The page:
Welcomes You

Diocese of Louisiana-Service of Racial Healing, Justice, and Reconciliation

Christ Church Cathedral, New Orleans
Sábado, Enero 18, 2014

The only international museum devoted to slavery is in Liverpool, England.  Long before the Titanic, Liverpool was the site of ship manufacturing and trade in slaves and the products of their labors.  By the 1740s it was the leading British slaving port, and remained so until Britain outlawed the slave trade in 1807.  Liverpool’s merchant ships transported more than a million slaves to the Americas.[1]  That museum includes exhibits about the trade between Liverpool and New Orleans – some eleven voyages in the 1840s that returned cotton and other products of slave labor to England.  During the Civil War, an entire fleet of blockade runners was built there for the Confederacy.[2]  Although most Brits don’t know much about their part in the slave trade, they’re beginning to learn.[3]

The Diocese of Liverpool is part of a threeway “Partnership of Hope,” together with the Diocese of Virginia and the Anglican Church in Ghana.  It’s a counterpoint to the triangle trade that sent ships from Liverpool to Africa, loaded them with slaves bound for Virginia, and returned their cotton, sugar, and tobacco products to Liverpool.[4]  That diocesan partnership has been working at racial healing, justice, and reconciliation for nearly 15 years.[5]

There are triangles like this all over.  The history and people of Haiti and Louisiana are interlinked by the history of slavery on this continent and on the island of Hispaniola.  The French colony of Saint-Domingue produced fabulous wealth through the labor of nearly a million slaves imported from Africa.  Roughly a third of the Atlantic slave trade in the 1780s supplied that colony with labor for the sugar, indigo, and tobacco industries.  The world’s first successful slave revolt, led by Toussaint Louverture and Jean-Jacques Dessalines, resulted in the nation of Haiti.  France quickly cut its colonial losses in this hemisphere by selling the Louisiana territory to the United States.  Louisiana’s Creole culture has a good deal of Haitian blood and influence, as a result of migration after the Haitian revolution.  And in spite of the deep desire to distinguish Louisiana Creole from Haitian Creole, they have common roots – ils sont tous Créoles, et ici vous n’êtes pas des gens oubliés.  [they are all Creole, and the Creoles here are not a ‘forgotten people.’]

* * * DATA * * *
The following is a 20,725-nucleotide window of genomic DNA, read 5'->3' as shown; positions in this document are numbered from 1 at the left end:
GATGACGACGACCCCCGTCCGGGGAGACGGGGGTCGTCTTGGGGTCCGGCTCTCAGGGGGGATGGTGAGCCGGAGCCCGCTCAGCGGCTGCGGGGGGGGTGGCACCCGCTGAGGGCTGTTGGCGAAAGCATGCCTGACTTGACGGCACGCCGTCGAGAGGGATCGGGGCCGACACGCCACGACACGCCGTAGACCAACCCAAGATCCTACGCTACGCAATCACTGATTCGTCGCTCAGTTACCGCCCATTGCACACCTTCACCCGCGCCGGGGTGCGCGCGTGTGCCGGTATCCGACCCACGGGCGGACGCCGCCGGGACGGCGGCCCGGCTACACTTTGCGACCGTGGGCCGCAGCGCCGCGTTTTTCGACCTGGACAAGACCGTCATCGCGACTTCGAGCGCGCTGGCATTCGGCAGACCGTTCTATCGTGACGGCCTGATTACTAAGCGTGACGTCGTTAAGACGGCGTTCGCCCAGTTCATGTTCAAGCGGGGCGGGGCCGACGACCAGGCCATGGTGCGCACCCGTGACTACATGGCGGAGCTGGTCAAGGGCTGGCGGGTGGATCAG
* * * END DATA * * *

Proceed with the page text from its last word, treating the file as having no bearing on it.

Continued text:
Two centuries later Haiti’s poverty and governmental dysfunction have much to do with the heavy reparations paid to France after independence – reputedly for the loss of planters’ property during the revolution.[6]  This nation, Haiti, and France continue to be interlinked by the history of slavery and the slave trade.  Most Americans are unaware of the reality that many Haitians, descendants of slaves, fought in the American Revolution to help liberate others living under colonial oppression.[7]

One more chain of connection.  In 1939 the ship St. Louis, with more than 900 German Jewish refugee passengers, first tried to land its human cargo in Cuba, then in the United States and in Canada.  It was turned away from all shores, although some 22 non-Jewish passengers were permitted to disembark in Havana.  The vessel returned to Europe, and the passengers went to Belgium, the Netherlands, and the UK.  Some 250 died in Auschwitz and Sobibor, worked to death as slaves or executed as subhuman.[8]

Those chains connect us all:  West Africa, Haiti and Havana, North America, England and Europe – we are all connected, and have been for centuries. 

The human urge to expel, enslave, and exterminate the other is as old as Cain and Abel, as old as Canaanite and Israelite, as old as Joseph and his brothers.  We are all connected by that sin – and we are all connected by our common yearning to live free.

When Joseph’s brothers come looking for help, he notes that in spite of their evil intentions toward him, God has used their actions for good.  It is hard to claim that about the aftermath of slavery, yet we must note that whenever individuals on opposite sides of the dividing wall between slave and master began to see the other as human being, created in the image of God, the seeds of justice were planted.  That recognition led some to work for an end to the evil institution, some to ask questions about its morality and relation to biblical values, and some to think about the responsibilities of all human beings who want to love God and neighbor.  That awareness is the beginning of a plea to create a new heart in me, to have mercy on me, as one who can’t ever live completely clean and sinless.  The very ability to ask why things are the way they are is the beginning of justice.  The arc of the moral universe may be long, but that is the direction it bends, even when the bending seems frozen in time.